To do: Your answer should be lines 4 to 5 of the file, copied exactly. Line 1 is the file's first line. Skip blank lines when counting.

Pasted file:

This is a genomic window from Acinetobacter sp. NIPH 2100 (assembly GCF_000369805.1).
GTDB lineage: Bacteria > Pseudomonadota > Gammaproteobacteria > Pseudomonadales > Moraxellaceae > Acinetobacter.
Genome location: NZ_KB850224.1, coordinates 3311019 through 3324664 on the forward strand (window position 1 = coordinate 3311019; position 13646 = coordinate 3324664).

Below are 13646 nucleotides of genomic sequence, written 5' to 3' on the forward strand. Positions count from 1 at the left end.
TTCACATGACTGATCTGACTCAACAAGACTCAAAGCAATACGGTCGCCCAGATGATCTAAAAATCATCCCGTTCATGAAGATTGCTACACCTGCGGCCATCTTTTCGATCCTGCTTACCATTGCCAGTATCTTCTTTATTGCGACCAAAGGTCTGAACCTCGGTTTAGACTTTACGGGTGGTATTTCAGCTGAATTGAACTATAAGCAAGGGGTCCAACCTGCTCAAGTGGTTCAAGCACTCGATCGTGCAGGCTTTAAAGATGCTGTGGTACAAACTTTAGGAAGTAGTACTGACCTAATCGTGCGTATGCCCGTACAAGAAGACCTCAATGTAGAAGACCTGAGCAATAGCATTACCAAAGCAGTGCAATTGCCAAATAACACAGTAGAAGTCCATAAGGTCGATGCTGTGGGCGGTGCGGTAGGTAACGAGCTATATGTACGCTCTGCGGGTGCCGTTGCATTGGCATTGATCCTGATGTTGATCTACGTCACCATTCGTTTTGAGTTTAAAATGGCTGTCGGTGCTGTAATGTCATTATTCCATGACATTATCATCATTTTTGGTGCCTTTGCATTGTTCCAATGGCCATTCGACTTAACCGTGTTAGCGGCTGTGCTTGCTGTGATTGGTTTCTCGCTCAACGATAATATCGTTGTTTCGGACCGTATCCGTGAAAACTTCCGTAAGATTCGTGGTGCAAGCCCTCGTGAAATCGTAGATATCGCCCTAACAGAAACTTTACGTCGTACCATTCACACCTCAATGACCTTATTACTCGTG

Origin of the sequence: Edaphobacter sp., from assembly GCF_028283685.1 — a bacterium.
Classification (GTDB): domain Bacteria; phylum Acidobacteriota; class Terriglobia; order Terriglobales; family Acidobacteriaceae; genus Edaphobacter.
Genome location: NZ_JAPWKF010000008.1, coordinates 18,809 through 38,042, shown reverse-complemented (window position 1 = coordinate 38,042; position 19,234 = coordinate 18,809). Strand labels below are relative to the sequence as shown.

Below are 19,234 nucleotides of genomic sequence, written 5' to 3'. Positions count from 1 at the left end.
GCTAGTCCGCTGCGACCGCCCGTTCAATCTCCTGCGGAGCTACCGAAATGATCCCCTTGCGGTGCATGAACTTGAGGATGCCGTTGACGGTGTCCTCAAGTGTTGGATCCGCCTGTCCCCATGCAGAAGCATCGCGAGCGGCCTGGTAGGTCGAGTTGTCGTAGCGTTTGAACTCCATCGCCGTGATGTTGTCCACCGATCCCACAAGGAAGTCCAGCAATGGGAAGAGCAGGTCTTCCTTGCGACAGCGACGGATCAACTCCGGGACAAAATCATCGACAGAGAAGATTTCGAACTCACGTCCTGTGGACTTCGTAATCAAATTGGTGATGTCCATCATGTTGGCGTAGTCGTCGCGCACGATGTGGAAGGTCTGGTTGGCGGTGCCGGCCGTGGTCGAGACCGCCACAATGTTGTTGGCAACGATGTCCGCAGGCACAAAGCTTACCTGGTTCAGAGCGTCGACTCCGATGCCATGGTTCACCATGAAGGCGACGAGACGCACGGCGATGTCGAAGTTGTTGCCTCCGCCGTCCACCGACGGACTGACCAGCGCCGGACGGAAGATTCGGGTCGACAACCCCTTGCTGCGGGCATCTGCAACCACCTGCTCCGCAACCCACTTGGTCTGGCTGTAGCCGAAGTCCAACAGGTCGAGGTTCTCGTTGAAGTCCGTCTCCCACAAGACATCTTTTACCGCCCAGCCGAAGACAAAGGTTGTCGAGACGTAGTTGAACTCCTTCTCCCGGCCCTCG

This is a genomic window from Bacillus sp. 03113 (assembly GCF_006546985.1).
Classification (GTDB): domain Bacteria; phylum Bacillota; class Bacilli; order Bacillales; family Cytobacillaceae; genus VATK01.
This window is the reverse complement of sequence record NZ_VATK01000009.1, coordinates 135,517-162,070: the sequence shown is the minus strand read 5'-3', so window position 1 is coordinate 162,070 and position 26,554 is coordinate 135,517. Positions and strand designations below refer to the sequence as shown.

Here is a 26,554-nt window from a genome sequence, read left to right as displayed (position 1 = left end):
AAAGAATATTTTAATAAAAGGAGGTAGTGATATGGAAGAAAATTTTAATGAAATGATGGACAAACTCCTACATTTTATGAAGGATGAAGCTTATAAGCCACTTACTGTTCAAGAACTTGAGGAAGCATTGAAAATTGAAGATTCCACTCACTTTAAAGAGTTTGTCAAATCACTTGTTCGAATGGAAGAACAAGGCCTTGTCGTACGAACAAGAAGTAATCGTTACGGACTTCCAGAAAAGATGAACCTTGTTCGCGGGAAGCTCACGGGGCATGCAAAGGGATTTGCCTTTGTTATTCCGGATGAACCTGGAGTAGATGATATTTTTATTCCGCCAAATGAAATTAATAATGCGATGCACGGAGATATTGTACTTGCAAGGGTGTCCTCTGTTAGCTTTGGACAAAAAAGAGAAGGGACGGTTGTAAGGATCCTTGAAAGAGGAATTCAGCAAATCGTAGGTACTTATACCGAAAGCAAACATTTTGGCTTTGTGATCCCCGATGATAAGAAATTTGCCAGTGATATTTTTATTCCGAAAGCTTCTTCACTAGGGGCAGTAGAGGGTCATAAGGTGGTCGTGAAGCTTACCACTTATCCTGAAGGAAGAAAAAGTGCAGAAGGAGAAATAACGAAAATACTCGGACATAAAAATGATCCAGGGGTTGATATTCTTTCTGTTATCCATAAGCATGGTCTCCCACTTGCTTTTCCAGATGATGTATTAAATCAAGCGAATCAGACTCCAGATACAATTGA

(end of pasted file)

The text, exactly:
Below are 13646 nucleotides of genomic sequence, written 5' to 3' on the forward strand. Positions count from 1 at the left end.
TTCACATGACTGATCTGACTCAACAAGACTCAAAGCAATACGGTCGCCCAGATGATCTAAAAATCATCCCGTTCATGAAGATTGCTACACCTGCGGCCATCTTTTCGATCCTGCTTACCATTGCCAGTATCTTCTTTATTGCGACCAAAGGTCTGAACCTCGGTTTAGACTTTACGGGTGGTATTTCAGCTGAATTGAACTATAAGCAAGGGGTCCAACCTGCTCAAGTGGTTCAAGCACTCGATCGTGCAGGCTTTAAAGATGCTGTGGTACAAACTTTAGGAAGTAGTACTGACCTAATCGTGCGTATGCCCGTACAAGAAGACCTCAATGTAGAAGACCTGAGCAATAGCATTACCAAAGCAGTGCAATTGCCAAATAACACAGTAGAAGTCCATAAGGTCGATGCTGTGGGCGGTGCGGTAGGTAACGAGCTATATGTACGCTCTGCGGGTGCCGTTGCATTGGCATTGATCCTGATGTTGATCTACGTCACCATTCGTTTTGAGTTTAAAATGGCTGTCGGTGCTGTAATGTCATTATTCCATGACATTATCATCATTTTTGGTGCCTTTGCATTGTTCCAATGGCCATTCGACTTAACCGTGTTAGCGGCTGTGCTTGCTGTGATTGGTTTCTCGCTCAACGATAATATCGTTGTTTCGGACCGTATCCGTGAAAACTTCCGTAAGATTCGTGGTGCAAGCCCTCGTGAAATCGTAGATATCGCCCTAACAGAAACTTTACGTCGTACCATTCACACCTCAATGACCTTATTACTCGTG